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Liu v. County of Cook

United States District Court, Seventh Circuit

November 6, 2013

COUNTY OF COOK, et. al., Defendants.


GEORGE M. MAROVICH, District Judge.

Defendants have objected to a discovery order issued by Magistrate Judge Mason. In the order, Judge Mason granted plaintiff's motion to allow the late disclosure of two witnesses. For the reasons set forth below, the Court overrules defendants' objections.

I. Background

Seven days before the deadline for filing dispositive motions, plaintiff Katherine Liu ("Liu") filed a motion for leave to disclose two additional witnesses. Specifically, Liu requested permission to disclose Darrell A. Campbell, Jr., M.D. ("Dr. Campbell") as a rebuttal expert witness and Dr. Vivian J. Renta ("Dr. Renta") as a rebuttal fact witness.

Judge Mason allowed the disclosure. In his order, Judge Mason noted that a trial date had not yet been set and that "any minimally resulting prejudice can be cured by plaintiff providing the proper disclosures and allowing defendants the opportunity to depose the witnesses should they so choose." (Judge Mason's October 8, 2013 Order at 2). When Judge Mason allowed the disclosure, he also set a deadline of November 13, 2013 for the completion of the depositions of Drs. Campbell and Renta.

Defendants filed timely objections to Judge Mason's October 8, 2013 Order. In addition, defendants filed a motion to stay discovery so that it could wait until this Court rules on this motion before taking the depositions of Drs. Campbell and Renta. The Court granted the motion for stay.

II. Standard of review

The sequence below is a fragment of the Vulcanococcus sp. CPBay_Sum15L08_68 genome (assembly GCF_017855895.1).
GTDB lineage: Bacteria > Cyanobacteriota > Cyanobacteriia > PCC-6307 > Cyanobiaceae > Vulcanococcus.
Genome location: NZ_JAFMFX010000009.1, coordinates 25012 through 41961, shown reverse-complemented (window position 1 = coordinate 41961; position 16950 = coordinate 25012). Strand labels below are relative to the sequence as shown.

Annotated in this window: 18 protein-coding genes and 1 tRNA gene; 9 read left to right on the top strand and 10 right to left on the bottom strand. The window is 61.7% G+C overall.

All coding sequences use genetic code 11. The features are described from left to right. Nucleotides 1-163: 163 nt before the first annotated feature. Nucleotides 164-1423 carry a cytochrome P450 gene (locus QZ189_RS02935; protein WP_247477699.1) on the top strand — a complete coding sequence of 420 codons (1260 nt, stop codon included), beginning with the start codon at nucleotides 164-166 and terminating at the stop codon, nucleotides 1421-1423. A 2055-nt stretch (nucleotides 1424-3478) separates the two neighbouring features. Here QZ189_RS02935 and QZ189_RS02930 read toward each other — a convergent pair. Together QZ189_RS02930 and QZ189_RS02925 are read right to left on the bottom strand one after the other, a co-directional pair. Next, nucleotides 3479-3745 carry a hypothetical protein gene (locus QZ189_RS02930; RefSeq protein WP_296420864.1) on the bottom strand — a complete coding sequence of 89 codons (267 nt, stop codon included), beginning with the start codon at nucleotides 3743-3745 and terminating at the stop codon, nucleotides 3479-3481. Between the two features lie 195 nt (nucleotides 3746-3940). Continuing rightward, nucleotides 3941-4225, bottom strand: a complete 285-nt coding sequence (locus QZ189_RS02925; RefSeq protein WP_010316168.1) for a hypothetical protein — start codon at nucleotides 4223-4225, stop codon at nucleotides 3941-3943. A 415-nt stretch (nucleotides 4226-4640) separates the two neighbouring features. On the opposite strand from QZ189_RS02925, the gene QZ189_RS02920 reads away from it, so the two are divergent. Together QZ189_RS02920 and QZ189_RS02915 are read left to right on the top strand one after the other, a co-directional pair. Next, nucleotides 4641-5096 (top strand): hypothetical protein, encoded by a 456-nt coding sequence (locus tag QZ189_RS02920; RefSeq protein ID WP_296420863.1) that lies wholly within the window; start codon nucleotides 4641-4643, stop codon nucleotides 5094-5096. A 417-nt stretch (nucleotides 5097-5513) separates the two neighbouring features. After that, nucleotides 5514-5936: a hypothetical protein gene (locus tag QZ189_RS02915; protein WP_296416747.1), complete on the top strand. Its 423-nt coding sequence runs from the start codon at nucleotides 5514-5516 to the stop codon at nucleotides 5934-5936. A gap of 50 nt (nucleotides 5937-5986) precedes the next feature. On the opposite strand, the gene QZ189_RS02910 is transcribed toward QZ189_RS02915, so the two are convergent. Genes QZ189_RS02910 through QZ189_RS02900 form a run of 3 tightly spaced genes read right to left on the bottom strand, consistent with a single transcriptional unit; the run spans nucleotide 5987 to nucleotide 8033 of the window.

When a party timely objects to a pretrial, non-dispositive ruling by a magistrate judge, the district judge must "modify or set aside any part of the order that is clearly erroneous or is contrary to law." Fed.R.Civ.P. 72(a). "These standards do not necessarily restrict district court review of a magistrate's findings." United States v. Frans, 697 F.2d 188, 191 n. 3 (7th Cir. 1983). A district court is allowed to conduct "a full review." Id.

III. Discussion

The parties agree that plaintiff's disclosure of Drs. Campbell and Renta was made after the deadline for disclosing those witnesses. This late disclosure is subject to Rule 37(c)(1), such that plaintiff "is not allowed to use th[ese]... witness[es] to supply evidence on a motion, at a hearing, or at a trial, unless the failure was substantially justified or is harmless. " Fed.R.Civ.P. 37(c)(1) (emphasis added); see also Finley v. Marathon Oil Co., 75 F.3d 1225, 1231 (7th Cir. 1996). Courts have "broad discretion" in determining whether a late disclosure is harmless, and, in considering the matter, a court should consider such factors as: "(1) the prejudice or surprise to the party against whom the evidence is offered; (2) the ability of the party to cure the prejudice; (3) the likelihood of disruption to the trial; and (4) the bad faith or willfulness involved in not disclosing the evidence at an earlier date." David v. Caterpillar, Inc., 324 F.3d 851, 857 (7th Cir. 2003).

Magistrate Judge Mason applied the proper standard and considered the factors set out in David in determining that the late disclosure was harmless. Judge Mason noted that he expected little prejudice, because the witnesses were offered for a limited purpose. In addition, Judge Mason determined that the minimal prejudice could be cured by allowing defendants time to depose the two newly-disclosed witnesses. Although this Court might have reached a different conclusion if it were considering this issue in the first instance, that is not the standard of review. This Court cannot say that Judge Mason's decision was clearly erroneous or that his discretion was exercised in a manner that was contrary to law. Accordingly, the Court overrules defendants' objection.

The Court understands that the parties are in the middle of briefing defendants' motion for summary judgment. Plaintiff has said that the disclosure of these witnesses will not, from plaintiff's perspective, affect the summary judgment schedule, and the Court takes her at her word. If defendants find that their ability to file their reply brief on time is affected by the disclosure of these two witnesses, they may file a motion for extension of time.

Finally, the Court lifts the previously-granted stay of discovery and grants defendants until December 4, 2013 to depose Drs. ...

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